Indian journalists ask visiting leaders a question, almost by rote: do these leaders support India’s permanent membership in the United Nations security council' The question has become so commonplace that it has become almost meaningless. But that should not obscure us to the reality that Chirac was the first major world leader to unequivocally support India’s case for permanent membership. Buttressing that point, de Villepin often uses his favourite quote from André Malraux that “chance for India is a chance for the whole world”.
France was the first big power with which India instituted a strategic partnership. The year was 1998: shortly after the strategic dialogue was announced, the Atal Bihari Vajpayee government tested nuclear weapons. Instead of shrinking away from the partnership, France decided to deepen it. Indeed, if it were not France’s steadfast support for India after the Pokhran tests, the course of events in India could have been altogether different. It is doubtful if Britain, the US and Germany, even Russia, would have come round to de facto acceptance of India’s nuclear status. In that case, it is even doubtful if Vajpayee could have survived the intense international pressure to roll back the nuclear programme or even remained prime minister.
It would be a big mistake to assume that because the Bush administration does not pressure India on the nuclear issue, because Bush and Vajpayee are committed to a strategic partnership, the road to India’s membership of the nuclear club is now smooth. Or that India’s emergence as a great power can be realized by the snapping of two fingers, as the president, A.P.J. Abdul Kalam, would sometimes have us believe. Indeed, New Delhi will face a big challenge in this context, this year, as negotiations progress on its desire to join the 40-nation Nuclear Suppliers Group, which regulates transfers of nuclear equipment, material and technology. Indians should not forget for a moment that France and Russia are the two strongest supporters within the group for New Delhi’s admission to the NSG.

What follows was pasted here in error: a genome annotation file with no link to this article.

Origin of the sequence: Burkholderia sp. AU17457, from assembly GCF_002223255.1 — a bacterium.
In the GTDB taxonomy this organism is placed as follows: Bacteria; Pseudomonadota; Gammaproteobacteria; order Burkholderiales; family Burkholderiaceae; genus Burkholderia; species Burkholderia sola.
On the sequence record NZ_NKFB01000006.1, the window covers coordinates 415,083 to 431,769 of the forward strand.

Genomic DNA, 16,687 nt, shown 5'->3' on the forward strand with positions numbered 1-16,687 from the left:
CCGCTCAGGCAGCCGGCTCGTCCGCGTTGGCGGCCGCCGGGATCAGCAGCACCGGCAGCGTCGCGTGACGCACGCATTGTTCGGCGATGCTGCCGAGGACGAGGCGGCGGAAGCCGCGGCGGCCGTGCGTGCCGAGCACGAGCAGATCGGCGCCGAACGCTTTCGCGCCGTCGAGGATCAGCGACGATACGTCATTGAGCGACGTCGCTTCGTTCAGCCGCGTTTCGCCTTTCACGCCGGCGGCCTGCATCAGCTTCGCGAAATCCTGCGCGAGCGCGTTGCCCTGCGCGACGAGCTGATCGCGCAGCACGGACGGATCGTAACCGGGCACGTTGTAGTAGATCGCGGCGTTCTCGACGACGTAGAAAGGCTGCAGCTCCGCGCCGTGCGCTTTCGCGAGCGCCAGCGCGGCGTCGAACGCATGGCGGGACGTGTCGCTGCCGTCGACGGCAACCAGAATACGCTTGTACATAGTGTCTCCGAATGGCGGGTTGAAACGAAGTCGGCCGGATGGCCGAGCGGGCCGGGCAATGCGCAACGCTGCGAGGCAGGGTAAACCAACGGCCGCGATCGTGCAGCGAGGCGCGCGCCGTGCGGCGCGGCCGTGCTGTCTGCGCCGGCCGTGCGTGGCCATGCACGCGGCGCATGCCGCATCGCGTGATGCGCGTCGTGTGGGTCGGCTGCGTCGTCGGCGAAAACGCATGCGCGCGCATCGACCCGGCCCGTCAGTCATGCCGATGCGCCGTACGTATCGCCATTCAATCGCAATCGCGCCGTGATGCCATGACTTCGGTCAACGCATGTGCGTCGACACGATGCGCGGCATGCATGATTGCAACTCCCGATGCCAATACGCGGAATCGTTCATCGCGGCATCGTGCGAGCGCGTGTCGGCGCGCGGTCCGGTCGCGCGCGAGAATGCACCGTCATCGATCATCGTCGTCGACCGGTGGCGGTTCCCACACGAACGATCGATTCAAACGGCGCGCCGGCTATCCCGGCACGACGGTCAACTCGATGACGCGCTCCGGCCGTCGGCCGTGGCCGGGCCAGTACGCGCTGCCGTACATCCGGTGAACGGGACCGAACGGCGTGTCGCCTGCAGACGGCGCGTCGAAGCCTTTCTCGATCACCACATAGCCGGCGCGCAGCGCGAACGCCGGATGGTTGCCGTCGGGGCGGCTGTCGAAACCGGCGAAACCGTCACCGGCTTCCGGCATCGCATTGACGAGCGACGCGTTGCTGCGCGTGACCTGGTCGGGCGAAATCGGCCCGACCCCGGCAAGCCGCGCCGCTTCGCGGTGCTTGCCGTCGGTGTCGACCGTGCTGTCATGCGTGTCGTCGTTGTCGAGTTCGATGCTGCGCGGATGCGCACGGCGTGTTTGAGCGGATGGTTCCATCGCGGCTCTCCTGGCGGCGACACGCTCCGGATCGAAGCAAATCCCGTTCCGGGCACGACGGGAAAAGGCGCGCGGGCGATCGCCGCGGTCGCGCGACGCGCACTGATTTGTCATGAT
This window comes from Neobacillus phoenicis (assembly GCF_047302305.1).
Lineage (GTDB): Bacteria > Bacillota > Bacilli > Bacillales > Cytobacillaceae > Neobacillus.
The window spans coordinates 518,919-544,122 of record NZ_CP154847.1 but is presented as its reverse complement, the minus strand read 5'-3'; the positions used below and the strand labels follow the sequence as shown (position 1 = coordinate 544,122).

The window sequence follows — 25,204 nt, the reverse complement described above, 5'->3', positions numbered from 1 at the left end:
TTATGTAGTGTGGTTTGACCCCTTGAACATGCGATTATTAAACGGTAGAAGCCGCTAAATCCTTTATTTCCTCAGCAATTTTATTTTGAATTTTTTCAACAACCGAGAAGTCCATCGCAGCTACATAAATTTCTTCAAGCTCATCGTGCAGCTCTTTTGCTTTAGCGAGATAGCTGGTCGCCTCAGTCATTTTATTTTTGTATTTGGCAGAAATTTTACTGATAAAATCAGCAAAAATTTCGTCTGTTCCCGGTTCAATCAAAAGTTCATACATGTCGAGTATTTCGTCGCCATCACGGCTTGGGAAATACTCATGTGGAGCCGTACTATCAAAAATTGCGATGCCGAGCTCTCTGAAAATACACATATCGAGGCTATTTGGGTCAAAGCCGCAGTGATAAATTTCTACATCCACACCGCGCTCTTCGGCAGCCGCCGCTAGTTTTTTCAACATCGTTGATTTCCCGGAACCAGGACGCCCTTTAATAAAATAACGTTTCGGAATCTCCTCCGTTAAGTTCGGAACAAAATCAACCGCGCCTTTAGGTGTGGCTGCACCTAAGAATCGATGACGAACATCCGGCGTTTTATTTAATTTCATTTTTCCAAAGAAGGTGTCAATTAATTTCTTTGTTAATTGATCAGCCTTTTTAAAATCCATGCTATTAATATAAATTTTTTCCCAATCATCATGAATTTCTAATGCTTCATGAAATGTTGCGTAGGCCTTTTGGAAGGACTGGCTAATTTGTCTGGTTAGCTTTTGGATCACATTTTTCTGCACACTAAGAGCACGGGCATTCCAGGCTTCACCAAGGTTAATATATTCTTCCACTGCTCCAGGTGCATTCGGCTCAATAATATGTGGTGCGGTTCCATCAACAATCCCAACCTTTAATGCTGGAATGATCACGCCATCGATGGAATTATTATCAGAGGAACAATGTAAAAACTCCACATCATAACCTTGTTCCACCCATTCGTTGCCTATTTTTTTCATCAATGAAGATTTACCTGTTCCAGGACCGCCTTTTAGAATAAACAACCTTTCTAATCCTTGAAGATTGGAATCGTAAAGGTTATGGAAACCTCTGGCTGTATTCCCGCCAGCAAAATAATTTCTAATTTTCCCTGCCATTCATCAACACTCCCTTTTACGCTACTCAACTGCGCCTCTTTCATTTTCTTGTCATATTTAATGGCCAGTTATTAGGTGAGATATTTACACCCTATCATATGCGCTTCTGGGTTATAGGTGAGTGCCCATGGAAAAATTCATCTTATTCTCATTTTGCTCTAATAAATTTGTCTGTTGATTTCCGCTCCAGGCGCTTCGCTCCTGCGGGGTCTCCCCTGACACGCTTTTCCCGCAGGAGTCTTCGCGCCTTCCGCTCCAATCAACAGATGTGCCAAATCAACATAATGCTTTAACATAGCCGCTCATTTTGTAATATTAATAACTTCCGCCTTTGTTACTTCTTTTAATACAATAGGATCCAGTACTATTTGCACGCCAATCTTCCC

There are many other aspects of India’s potential rise as a global power for which French support will be imperative. Because India and France share a world view, Paris is the only big power that New Delhi can depend on for support, in the same way that Jawaharlal Nehru and Indira Gandhi depended on the Soviet Union. This requires transforming the growth of Indo-French relations from a bureaucratic or ministerial effort into a mass movement. De Villepin’s visit could have been a starting point in this effort, but the opportunity was not utili- zed because the people of India were not alerted to the possibilities which such an opportunity would have offered.